I am currently designing a MySQL database that will store a variety of documents in different digital formats (mostly docs, spreadsheets, and pdfs). Each document will have several metadata values associated with it (a receipt might have metadata fields for date, store, and price, while a recipe might have metadata entries for various types of ingredients, serving size, and meal type). In order to be clear, the metadata I am storing is not about the table or database itself but is information about each type of document being stored and will have a different value associated with the metadata type for each document. I don't want to create a new table for each type of metadata being stored, but rather allow the users of the database to create additional metadata fields for each type of document as needed.

The problem I'm running into is the metadata's data type will be different depending on what the field is (for example, a business name field would be a varchar, while a dollar amount field would be a decimal type). I want to be able to search based on this data (all receipts with a date issued value before January 2nd for example), so I can't just store everything as a varchar. Currently I only see two ways to design this database:

  1. Create a separate table for storing each data type (ex. a text_metadata table, decimal_metadata table, and date_metadata table) and another table keeping track of the field name and what type it is.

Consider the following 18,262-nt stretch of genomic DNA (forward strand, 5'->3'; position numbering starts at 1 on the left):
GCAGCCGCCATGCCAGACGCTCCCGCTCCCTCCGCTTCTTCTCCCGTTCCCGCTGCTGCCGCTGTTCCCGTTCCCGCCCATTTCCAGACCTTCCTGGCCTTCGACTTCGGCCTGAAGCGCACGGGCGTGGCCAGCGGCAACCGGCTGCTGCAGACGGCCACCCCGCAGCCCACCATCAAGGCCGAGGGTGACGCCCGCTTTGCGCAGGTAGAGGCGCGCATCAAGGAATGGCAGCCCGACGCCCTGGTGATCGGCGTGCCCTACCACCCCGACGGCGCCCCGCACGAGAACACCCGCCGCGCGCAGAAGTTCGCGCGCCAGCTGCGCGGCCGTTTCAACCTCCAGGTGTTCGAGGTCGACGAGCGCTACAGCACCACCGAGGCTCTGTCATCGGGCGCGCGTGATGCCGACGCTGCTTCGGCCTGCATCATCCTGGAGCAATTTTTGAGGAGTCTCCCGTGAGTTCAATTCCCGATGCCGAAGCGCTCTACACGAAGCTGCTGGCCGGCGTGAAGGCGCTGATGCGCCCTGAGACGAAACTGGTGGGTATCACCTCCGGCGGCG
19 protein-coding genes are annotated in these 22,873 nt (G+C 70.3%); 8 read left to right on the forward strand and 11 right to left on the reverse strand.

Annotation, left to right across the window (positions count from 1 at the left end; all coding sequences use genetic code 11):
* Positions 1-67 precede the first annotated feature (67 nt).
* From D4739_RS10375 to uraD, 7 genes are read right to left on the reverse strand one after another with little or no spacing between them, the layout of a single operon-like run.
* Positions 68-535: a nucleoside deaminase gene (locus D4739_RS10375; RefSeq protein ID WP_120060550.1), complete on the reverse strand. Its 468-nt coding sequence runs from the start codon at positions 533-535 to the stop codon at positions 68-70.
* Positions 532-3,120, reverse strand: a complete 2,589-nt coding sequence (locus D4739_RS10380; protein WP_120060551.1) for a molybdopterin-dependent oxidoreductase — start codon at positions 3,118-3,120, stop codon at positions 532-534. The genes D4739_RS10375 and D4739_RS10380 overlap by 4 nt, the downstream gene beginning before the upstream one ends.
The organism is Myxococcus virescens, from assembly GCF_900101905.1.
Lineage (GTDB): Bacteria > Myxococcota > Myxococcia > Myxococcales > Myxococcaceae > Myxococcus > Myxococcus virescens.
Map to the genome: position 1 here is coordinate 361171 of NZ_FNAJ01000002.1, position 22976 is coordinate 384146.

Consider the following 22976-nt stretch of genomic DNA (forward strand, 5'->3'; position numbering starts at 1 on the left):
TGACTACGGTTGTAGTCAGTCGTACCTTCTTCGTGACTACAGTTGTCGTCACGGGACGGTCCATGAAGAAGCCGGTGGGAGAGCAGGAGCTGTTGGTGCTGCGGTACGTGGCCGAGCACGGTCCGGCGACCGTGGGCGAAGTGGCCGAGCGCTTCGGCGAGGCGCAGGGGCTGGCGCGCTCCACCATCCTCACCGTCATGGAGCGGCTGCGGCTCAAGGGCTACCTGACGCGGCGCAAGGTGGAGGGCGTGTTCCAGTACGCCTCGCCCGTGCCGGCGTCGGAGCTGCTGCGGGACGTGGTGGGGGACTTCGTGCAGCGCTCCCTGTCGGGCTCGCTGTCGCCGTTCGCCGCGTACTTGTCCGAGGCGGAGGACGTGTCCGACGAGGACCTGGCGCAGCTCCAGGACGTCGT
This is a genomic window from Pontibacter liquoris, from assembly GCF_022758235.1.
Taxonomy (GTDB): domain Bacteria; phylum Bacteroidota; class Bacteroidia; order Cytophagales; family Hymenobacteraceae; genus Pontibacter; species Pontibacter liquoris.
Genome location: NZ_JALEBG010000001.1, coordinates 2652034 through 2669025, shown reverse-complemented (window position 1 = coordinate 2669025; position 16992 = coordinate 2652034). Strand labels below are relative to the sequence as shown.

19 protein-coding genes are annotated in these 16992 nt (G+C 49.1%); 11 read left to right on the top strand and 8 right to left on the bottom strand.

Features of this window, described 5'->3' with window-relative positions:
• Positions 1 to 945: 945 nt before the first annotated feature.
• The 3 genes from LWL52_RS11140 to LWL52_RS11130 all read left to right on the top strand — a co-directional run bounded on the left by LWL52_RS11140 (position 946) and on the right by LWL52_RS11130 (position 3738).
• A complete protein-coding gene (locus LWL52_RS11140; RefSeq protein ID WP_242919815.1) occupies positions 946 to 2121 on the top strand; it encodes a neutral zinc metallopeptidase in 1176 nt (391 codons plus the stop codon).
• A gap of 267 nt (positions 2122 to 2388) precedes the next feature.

2. Have a single table for storing the values of all metadata, but have a different column for each data type and only use the column specific to that metadata field to store the actual data.

Both of these solutions seem really clunky. Does anyone have a more elegant approach to storing these types of metadata values?

1 Answer 1


What I have done in the past is to use something like this:

1) Each document has a logical type associated with it.

2) Set up tables for metadata for each logical type. Each row can store all metadata associated with the document.

The other approach is that of key-value-modelling which can actually be ok or not depending on what you are doing with it. In this case you have a metadata table which stores all metadata, one value per record, for all documents. This works best if you find a reasonable way to aggregate the data in result sets, and if you aren't doing complex searches across multiple metadata fields.


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